How Do I Live It? Living free of condemnation and in Christ sounds good—but what does it really mean?  How do these things affect our lives and change us?  I’d like to leave you with four points that I believe can change your whole outlook on life if you take them into your heart and mind: 1).  God doesn’t reject me when I sin. In John 6:37 Jesus said, “…the one who comes to Me I will by no means cast out.”  Once you’ve given your life to Christ, God is never going to reject you!  He will never kick you out of the family of God—even when you sin. If you are a Christian battling sin, then you are normal.  That’s why Romans 8 follows Romans 7, the chapter where Paul pours out his frustration and grief over sin.  “O wretched man that I am!”  he cried.  “Who will deliver me from this body of death!”   Then, he follows his lament with those wonderful words, “There is therefore now no condemnation…” Once you are genuinely born again, and belong to God’s family, He accepts you, forever, with all your human failings and weaknesses.  Why? 2).  Because God’s love is not based on our performance, but our position “in Christ.” Most of us wrestle with the idea that we feel close to God when we’re doing good, and far away when we’re blowing it.  But those are feelings, and feelings are not an accurate picture of who we are or what we are.  We have a defined relationship and position as far as God is concerned.  We are “in Christ.”  Our feelings may make us think otherwise, but the Bible says the “just shall by faith”—not feelings.  You need to realize that what you feel on a given day doesn’t change the fact of who you are. Feelings follow faith.  When we place our faith in what is true, God’s Word, then we can begin to experience feelings that are true.  Regardless of how you feel, the truth is, “There is therefore no condemnation….” And, regardless of how hard you work, or how often you fail, it is ultimately God’s love and His love only that will save us from ourselves!  “It does not, therefore, depend on man’s desire or effort, but on God’s mercy” (Romans 9:16, NIV). 3)    God isn’t angry with me when I’m inconsistent. I get pretty fed up with myself at times.  Like the apostle Paul when he cried, “O wretched man that I am!”  I can’t believe what I am capable of!  The thoughts I wrestle with!  The temptations I fight!  You’d think I would have it together better by now, and I’m frustrated that I don’t.

If you ever feel that way, don’t make the mistake of thinking that God does too.  God is angry at sin—angry at what it will do to us.  But we can’t project our feelings on God and assume He’s mad at us just because we’re mad at ourselves.  God is not like us.  He is longsuffering beyond our imaginations.  Patient beyond what we can understand.  And, He knows us.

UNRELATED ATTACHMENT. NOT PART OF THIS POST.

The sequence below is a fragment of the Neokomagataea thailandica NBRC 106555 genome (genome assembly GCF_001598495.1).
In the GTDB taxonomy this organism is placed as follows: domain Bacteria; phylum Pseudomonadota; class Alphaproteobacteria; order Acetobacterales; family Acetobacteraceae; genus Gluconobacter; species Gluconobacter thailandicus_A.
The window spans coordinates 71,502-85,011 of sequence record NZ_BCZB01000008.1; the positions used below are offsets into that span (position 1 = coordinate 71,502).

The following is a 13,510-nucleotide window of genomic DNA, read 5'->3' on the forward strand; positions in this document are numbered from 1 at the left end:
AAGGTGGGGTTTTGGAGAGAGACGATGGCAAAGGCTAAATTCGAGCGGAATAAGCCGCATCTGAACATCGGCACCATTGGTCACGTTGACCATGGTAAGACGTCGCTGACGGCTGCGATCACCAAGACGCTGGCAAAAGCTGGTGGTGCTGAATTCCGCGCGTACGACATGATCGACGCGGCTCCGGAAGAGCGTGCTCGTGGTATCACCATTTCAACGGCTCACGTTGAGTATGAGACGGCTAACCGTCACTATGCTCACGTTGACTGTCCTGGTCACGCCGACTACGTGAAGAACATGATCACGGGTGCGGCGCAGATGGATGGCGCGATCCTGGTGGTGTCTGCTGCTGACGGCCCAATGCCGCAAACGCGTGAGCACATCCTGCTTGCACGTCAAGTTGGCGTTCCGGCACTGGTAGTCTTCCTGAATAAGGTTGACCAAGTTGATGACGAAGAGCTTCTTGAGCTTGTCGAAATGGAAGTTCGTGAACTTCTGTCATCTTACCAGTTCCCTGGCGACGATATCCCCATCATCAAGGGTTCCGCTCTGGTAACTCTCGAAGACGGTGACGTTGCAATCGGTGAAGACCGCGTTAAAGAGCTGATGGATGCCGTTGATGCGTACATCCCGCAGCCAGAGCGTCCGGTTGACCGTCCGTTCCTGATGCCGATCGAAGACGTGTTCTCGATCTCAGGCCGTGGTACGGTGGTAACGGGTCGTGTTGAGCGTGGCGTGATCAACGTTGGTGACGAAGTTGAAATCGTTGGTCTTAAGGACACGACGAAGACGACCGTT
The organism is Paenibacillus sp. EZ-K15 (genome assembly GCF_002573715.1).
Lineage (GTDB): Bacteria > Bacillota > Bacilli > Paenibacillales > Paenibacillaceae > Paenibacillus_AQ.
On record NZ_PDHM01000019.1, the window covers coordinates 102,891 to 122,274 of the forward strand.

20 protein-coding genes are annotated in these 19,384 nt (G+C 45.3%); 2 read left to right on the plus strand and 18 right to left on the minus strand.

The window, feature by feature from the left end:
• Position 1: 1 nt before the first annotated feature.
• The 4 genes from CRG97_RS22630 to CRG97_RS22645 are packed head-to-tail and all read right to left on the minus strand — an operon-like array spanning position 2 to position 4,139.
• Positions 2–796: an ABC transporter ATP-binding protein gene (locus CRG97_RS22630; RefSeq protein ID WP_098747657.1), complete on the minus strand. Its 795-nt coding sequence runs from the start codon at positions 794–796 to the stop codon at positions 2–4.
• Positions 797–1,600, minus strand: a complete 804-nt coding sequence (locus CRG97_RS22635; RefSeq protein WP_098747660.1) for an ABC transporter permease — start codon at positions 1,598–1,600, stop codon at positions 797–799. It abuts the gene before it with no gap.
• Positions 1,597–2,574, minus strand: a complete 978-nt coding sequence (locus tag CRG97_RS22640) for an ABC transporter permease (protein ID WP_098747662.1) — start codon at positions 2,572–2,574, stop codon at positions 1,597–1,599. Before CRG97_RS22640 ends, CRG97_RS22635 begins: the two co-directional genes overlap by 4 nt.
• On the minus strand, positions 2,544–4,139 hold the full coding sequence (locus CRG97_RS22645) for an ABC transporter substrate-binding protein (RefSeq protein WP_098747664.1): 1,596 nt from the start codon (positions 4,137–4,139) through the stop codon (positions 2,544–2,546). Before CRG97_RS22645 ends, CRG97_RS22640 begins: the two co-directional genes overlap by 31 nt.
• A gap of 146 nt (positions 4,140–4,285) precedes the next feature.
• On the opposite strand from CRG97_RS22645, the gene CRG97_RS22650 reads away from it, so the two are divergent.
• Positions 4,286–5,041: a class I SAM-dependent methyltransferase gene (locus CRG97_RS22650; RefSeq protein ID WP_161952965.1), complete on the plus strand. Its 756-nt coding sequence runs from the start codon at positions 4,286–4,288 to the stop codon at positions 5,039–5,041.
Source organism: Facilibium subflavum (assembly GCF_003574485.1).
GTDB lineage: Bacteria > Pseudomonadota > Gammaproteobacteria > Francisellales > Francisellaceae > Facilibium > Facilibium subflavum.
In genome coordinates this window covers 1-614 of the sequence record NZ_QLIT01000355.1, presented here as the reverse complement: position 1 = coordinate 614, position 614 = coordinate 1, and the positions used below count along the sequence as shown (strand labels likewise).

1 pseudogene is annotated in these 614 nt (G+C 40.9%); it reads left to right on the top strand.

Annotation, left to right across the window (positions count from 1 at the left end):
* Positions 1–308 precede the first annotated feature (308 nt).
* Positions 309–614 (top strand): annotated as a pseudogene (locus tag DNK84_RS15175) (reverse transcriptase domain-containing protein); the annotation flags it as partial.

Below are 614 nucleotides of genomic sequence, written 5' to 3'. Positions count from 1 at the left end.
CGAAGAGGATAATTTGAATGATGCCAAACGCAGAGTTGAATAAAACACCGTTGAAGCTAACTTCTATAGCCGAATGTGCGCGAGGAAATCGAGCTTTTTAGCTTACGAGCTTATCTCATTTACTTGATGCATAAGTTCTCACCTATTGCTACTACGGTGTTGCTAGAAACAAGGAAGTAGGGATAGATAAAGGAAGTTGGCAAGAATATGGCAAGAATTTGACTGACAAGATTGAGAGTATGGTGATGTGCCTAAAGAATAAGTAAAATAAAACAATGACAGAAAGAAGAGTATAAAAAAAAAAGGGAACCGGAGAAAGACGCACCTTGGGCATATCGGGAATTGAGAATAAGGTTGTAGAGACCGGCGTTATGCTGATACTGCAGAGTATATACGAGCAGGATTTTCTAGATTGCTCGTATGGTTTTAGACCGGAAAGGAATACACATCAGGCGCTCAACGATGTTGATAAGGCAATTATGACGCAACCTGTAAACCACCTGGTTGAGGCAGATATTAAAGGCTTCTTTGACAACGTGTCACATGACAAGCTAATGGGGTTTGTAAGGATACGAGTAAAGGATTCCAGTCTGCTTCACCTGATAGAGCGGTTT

He knows what we are made of—the same basic elements as dust!  We’re just a bunch of dirt clods walking around.  Psalm 103:13 reassures us, “As a father has compassion on his children, so the Lord has compassion on those who fear Him; for He knows how we are formed, He remembers that we are dust.”  God doesn’t look down every day and get shocked or surprised by what we do. No, rather, the Bible tells us, He finds ways everyday to forgive us:  “Because of the Lord’s great love we are not consumed, for His compassions never fail.  They are new every morning…” (Lamentations3: 22).

I watch my little grandson, Noah, and how excited his parents are, watching him learn to walk.  When little Noah stumbles, they don’t grab him and scold him for falling.  No, they pick him up, hug him, comfort his hurts, then encourage him to try again, cheering him on with every step.  That’s how God is with us!

Good-bye to Fear The Christian life is an exchange.  We exchange an old life for a new one.  We replace bad habits with new ones.  We exchange a sentence of death for the gift of eternal life.  We replace fear with freedom.

Fear is one of the last great strongholds in many of our lives.  We can know we are saved, relish a new life in Christ, rejoice over newfound joy, peace and love—and yet we can still be haunted and nagged by the shadow that follows us, threatening to ruin everything.

Do you know what the answer is to fear?  Romans 8:1!  “There is no condemnation…” There is no doom, no gloom, no reason to be afraid.  When you are “in Christ,” He is also “in you,’ the hope of glory, filling you with His Spirit, driving fear away.

You can’t be free and be controlled by fear.  Fear is the worst kind of tyranny and oppression.  It hinders life and paralyzes its victims.  Fear quenches the Spirit, and deceives us into forgetting that we have a Heavenly Father, who promises, “For I know the thoughts I think toward you, says the Lord, thoughts of peace and not evil, to give you a future and a hope” (Jeremiah 29:11).

Romans 8:1 is one of the most liberating statements to ring through eternity.  And, for those who have given their lives to Jesus, it is the truth—the truth that will set us free.

When I contemplate the meaning of this powerful Scripture, I want to echo the words of the preacher who stood before a great congregation and cried with joy,  “Free at last, thank God Almighty, we are free at last!”

1. Martin Luther King, “I Have A Dream Address,” August, 1963.